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In Pakistan, Just Turning on the Lights Is an Epic Struggle


Forty-two-year-old Tabish Gauhar wants to turn on the lights in Karachi. But when he tried to make the necessary reforms to the Karachi Electricity Supply Company so that he and his fellow citizens could do something we all take for granted, workers rioted and looted his office, the government tried to arrest him, and gunmen threatened to kill him. This is what trying to provide consistent electricity in a violent megacity in Pakistan is like:

Pakistan’s power companies share similar woes. Staff are often corrupt and influential families won’t pay bills. The government sells power below the cost of production but pays subsidies late or not at all. Plants cannot afford fuel….

More than a third of KESC’s electricity was stolen in 2009. Those who got bills often ignored them….

Stealing power is easy. Makeshift wires with metal hooks festoon KESC’s lines in the sun-baked streets. Some lead to roadside businesses. Others head into the distance atop lines of makeshift bamboo poles….

Mafias control the illegal lines. KESC staff who remove them are often attacked. Ten were taken hostage in a single incident last month….

Some slums are held by the Taliban or gangs, and KESC staff can’t even enter….

The gleaming Chinese-built gas plant at the city’s Bin Qasim port can generate 560 MW. But Pakistan rarely has enough gas for the plant to work at full capacity.

Despite these seemingly unfixable problems, the Karachi Electricity Supply Company has seen some successes over the past few years. The company made its first profit in 17 years last year, and theft has decreased by 9 percent in the past four years. Power outages have also decreased. Two industrial zones receive uninterrupted power.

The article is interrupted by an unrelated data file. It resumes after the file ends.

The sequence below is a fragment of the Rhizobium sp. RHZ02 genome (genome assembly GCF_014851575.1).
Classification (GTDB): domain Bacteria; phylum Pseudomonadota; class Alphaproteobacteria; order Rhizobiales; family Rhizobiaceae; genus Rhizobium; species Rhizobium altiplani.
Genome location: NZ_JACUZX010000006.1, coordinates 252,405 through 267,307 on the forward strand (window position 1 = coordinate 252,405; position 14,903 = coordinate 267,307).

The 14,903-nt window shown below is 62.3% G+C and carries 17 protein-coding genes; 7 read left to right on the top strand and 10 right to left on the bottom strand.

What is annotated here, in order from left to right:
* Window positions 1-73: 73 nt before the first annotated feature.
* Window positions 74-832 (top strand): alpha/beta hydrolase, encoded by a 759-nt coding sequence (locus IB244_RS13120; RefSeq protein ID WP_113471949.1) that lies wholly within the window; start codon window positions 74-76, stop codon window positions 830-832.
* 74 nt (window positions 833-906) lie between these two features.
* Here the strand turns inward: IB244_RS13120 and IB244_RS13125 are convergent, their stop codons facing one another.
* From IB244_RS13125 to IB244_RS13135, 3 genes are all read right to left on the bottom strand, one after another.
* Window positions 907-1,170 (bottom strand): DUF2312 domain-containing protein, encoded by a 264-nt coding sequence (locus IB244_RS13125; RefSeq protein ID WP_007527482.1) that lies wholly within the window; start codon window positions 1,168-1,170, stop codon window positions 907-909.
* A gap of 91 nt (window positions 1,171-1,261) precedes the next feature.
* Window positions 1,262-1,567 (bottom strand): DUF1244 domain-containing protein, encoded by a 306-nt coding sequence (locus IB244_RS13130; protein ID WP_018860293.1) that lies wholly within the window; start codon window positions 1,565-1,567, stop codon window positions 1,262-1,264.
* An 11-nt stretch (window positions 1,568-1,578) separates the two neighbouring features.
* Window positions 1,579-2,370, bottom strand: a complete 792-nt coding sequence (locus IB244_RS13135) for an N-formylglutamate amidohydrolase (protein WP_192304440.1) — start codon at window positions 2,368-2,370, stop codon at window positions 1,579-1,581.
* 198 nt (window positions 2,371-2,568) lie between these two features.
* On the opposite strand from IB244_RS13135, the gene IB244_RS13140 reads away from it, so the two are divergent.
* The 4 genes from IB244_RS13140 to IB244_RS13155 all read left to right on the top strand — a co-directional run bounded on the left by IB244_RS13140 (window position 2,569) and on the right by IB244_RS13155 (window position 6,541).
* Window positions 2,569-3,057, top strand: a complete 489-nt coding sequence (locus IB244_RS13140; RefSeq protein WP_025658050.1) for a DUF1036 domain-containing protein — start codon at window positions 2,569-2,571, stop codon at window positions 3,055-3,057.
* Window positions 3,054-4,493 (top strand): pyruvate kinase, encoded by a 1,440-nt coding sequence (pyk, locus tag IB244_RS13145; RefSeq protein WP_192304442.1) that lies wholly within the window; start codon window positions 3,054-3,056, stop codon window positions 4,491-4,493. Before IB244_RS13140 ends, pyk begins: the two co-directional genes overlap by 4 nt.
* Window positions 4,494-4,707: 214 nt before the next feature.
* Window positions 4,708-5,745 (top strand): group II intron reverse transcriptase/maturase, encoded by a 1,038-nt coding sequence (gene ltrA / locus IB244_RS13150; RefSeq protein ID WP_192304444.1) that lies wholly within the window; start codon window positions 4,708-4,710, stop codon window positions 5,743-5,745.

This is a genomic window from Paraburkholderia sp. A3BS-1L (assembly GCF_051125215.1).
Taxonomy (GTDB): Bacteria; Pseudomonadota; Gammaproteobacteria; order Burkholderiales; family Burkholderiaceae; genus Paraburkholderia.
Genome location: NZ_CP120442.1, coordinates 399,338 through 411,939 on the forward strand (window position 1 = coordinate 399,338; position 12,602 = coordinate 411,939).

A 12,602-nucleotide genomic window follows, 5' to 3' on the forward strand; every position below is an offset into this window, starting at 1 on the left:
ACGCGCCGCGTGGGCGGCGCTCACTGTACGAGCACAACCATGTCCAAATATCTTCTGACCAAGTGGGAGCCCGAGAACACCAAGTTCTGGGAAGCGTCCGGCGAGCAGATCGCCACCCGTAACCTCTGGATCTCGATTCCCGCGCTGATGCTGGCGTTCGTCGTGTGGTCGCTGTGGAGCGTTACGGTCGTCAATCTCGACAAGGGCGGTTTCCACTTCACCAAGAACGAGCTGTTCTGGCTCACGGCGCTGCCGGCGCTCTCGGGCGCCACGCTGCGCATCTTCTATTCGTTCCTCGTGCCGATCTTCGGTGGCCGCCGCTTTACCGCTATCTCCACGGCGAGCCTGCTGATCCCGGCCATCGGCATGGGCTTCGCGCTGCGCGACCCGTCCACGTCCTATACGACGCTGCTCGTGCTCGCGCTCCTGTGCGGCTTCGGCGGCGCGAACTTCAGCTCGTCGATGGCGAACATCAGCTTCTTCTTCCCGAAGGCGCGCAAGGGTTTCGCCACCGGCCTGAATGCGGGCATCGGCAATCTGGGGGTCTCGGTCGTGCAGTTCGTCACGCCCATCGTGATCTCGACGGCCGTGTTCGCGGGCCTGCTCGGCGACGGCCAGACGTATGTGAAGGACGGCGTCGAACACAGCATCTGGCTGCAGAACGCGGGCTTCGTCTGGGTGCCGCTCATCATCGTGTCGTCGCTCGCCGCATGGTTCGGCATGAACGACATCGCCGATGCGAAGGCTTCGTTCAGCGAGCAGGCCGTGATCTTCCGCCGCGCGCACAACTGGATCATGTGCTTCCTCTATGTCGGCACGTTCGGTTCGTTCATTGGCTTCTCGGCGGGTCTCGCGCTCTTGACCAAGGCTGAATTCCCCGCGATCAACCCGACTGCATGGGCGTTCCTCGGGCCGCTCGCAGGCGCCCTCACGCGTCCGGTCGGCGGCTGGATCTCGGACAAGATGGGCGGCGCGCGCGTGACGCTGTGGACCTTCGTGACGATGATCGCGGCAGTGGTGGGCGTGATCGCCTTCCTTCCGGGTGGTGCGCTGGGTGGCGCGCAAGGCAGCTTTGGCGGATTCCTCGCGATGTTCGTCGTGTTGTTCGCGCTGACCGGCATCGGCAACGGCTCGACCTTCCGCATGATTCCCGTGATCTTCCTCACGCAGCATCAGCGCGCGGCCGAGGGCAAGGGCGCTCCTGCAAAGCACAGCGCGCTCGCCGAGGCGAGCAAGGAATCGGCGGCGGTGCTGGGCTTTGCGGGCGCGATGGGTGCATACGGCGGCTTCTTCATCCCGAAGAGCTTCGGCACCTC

For Pakistan to emerge from its destructive cycle of religious and political violence and corrupt and ineffective governance, someone has to turn on the power. Without power, businesses fail. Aimless, unemployed young men seek opportunities in the criminal world or terrorist organizations. Hospitals and schools struggle to provide services. The poor stay poor.

Turning on the power requires tough decisions in the face of deadly threats. Karachi might have taken a few steps, but it’s only the beginning.

[Aerial photo of Karachi, Pakistan during nationwide blackout courtesy of Getty Images]

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  • AD_Rtr_OS

    A gas-fired generating station, but no gas.
    Perhaps they need to consider nuclear power, instead of nuclear weapons?

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